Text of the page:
The UN Capital Development Fund (UNCDF) and The MasterCard Foundation today released a new policy paper titled, Policy Opportunities and Constraints to Access Youth Financial Services.
The paper identifies barriers that limit young people’s access to financial services and provides recommendations on how governments, policy makers and regulators can address these barriers. It was launched during YouthStart’s pre-summit event held at the Child and Youth Finance International Summit. The Summit is the first event to bring together children, youth and senior level representatives from across various sectors on the topic of financial access and education for children and youth.
“Young people living in poverty face major barriers to access appropriate financial services, particularly savings,” said Reeta Roy, President and CEO of The MasterCard Foundation. “This paper is a resource for understanding how initiatives at the macro level can mainstream youth financial services.”
The current global youth population of 1.2 billion is the largest in history. Eighty-five percent of young people live in developing countries. Given the high levels of youth unemployment and limited economic opportunities available to them, governments are increasingly looking for proactive approaches to help young people realize their full economic potential.
“Increased access to financial services and financial education can enable young people to become economically active members of their households and communities,” said David Morrison, UNCDF Executive Secretary. “Yet youth face many barriers in accessing financial services. The public policy opportunity — and imperative — is evident. ”
YouthStart’s new policy paper identifies three main barriers that limit access and use of youth financial services - restrictions in the legal and regulatory environment; inappropriate and inaccessible financial products offered by financial service providers and; poor financial capabilities of youth. Based on insights from YouthStart and other initiatives around the world, the paper makes recommendations to policy makers and regulators that could significantly advance financial inclusion for young people. It also calls for a multi-stakeholder and coordinated approach that engages government institutions (including policy makers and regulators), financial service providers, youth service organizations, other youth stakeholders (such as schools), as well as youth themselves.
Policy Opportunities and Constraints to Access Youth Financial Services includes recommendations such as:
- Regulatory environments that protect rights of young people, establish and enforce industry standards and ensure initiatives are aligned with national youth policies.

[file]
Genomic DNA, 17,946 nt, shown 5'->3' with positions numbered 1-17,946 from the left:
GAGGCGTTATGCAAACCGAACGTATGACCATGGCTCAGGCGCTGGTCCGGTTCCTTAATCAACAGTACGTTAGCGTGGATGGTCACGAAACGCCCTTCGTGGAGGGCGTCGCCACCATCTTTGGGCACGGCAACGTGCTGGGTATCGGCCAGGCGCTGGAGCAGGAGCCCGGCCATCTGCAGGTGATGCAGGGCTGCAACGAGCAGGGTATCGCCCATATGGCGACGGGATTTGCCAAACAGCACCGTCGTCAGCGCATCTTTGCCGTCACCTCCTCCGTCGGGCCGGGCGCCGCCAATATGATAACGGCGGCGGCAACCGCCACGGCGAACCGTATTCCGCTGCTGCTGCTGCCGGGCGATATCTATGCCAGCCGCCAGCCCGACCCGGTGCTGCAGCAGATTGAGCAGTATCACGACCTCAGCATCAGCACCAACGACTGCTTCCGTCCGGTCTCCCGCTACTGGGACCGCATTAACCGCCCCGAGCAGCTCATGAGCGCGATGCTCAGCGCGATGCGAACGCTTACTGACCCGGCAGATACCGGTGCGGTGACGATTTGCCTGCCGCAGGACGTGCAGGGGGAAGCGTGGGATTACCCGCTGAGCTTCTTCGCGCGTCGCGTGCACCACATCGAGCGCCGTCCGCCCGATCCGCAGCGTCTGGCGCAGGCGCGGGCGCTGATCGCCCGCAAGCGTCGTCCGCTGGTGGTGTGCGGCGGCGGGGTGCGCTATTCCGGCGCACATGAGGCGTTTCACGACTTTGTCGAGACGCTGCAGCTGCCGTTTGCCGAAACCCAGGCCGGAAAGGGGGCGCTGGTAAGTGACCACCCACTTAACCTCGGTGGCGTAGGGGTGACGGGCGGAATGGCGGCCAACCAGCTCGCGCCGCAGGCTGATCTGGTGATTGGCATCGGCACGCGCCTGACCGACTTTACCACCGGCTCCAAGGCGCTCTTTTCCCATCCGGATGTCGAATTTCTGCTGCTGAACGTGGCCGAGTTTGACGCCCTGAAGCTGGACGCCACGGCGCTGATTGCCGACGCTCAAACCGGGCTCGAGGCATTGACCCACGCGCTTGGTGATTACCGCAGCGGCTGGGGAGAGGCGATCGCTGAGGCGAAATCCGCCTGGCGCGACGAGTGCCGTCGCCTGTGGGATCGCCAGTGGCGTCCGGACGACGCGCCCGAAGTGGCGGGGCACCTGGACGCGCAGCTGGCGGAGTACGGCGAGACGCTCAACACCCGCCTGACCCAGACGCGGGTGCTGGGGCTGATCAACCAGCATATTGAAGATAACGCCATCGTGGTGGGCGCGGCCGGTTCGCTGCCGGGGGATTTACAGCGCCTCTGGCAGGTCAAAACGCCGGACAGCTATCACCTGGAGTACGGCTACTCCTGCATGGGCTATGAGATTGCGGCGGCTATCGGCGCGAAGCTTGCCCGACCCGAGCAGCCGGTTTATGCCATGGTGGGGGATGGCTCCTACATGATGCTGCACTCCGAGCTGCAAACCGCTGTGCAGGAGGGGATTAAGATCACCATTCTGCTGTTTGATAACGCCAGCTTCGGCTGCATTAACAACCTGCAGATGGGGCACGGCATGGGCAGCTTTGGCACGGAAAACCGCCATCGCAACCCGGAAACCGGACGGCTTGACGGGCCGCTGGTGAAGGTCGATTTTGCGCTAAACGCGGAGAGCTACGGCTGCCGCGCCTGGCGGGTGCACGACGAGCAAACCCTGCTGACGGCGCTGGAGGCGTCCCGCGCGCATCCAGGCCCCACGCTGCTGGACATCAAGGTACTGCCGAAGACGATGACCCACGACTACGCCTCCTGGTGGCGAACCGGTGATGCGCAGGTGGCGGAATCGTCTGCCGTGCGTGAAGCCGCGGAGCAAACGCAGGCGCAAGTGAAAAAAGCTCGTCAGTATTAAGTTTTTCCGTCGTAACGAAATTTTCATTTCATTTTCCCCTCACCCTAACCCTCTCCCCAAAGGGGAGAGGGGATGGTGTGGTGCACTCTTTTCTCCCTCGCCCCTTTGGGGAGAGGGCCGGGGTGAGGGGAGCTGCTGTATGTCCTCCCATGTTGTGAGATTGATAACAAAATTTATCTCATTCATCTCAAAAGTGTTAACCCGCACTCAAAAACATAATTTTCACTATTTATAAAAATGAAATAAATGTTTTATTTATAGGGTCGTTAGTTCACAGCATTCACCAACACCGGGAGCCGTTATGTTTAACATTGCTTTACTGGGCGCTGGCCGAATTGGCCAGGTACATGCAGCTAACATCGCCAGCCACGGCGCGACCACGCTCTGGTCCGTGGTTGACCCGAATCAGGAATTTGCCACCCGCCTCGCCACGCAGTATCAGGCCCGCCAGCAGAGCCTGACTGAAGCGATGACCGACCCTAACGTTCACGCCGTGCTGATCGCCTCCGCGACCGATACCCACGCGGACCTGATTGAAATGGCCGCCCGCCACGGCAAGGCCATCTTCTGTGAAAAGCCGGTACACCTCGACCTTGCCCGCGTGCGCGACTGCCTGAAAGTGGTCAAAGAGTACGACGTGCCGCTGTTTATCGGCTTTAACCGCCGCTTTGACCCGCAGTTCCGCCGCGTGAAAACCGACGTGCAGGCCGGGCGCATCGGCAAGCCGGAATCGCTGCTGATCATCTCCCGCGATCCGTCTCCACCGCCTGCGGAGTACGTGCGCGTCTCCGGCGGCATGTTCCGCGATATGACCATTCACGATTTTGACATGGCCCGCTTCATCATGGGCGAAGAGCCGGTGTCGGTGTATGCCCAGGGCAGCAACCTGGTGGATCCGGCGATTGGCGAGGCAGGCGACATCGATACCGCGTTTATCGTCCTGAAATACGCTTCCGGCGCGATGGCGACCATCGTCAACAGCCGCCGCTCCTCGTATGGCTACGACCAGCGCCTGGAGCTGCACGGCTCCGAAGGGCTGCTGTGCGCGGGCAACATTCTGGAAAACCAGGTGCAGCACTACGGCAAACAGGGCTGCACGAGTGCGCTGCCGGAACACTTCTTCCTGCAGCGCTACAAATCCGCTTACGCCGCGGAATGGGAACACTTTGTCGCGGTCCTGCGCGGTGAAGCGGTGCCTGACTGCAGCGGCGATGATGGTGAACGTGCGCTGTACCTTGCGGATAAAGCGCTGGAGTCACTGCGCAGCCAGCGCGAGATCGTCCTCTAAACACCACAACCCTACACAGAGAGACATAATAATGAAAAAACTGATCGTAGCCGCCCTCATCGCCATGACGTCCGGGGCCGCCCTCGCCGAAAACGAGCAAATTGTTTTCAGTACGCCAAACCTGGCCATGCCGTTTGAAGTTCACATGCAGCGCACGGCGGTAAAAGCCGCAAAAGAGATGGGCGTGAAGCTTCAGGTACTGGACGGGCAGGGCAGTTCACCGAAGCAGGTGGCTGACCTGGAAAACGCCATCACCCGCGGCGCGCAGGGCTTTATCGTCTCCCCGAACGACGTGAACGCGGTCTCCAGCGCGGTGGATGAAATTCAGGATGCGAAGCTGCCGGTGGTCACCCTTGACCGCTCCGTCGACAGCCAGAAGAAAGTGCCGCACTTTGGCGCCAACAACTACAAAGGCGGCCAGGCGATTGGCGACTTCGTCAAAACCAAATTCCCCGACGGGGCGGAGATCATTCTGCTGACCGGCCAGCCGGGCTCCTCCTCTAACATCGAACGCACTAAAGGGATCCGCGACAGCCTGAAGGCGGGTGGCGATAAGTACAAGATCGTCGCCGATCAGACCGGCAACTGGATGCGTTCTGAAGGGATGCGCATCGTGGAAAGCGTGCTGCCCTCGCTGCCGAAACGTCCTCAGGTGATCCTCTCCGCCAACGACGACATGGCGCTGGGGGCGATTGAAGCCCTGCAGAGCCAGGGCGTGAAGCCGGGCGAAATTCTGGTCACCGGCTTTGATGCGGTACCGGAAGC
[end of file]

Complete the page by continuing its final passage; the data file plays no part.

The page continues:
- Policies that support development of youth-friendly products and delivery channels.
- National strategies for financial education and curriculums that integrate financial education and entrepreneurship.
The paper also presents insights and lessons learned from YouthStart, a UNCDF programme in partnership with The MasterCard Foundation that aims to reach 200,000 youth in Sub-Saharan Africa with demand-driven financial services and non-financial services, in particular savings and financial education, by 2014. To date, US$7.2 million has been awarded to 10 FSPs, of which US$1.3 million has been disbursed, to design, deliver and scale up demand-driven youth financial services and youth-centric programmes in partnership with youth service organizations.
The MasterCard Foundation advances microfinance and youth learning to promote financial inclusion and prosperity. Through collaboration with committed partners in 48 countries, The MasterCard Foundation is helping people living in poverty to access opportunities to learn and prosper. An independent, private Foundation based in Toronto, Canada, the Foundation was established through the generosity of MasterCard Worldwide at the time of the company’s initial public offering in 2006. For more information, visit www.mastercardfdn.org.
UNCDF is the UN’s capital investment agency for the world’s 48 least developed countries. It creates new opportunities for poor people and their communities by increasing access to microfinance and investment capital. UNCDF focuses on Africa and the poorest countries of Asia, with a special commitment to countries emerging from conflict or crisis. It provides seed capital – grants and loans – and technical support to help microfinance institutions reach more poor households and small businesses, and local governments finance the capital investments – water systems, feeder roads, schools, irrigation schemes – that will improve poor peoples’ lives. UNCDF programmes help to empower women, and are designed to catalyze larger capital flows from the private sector, national governments and development partners, for maximum impact toward the Millennium Development Goals. For more information, see http://www.uncdf.org/.
To learn more about YouthStart, please visit www.uncdf.org/YouthStart.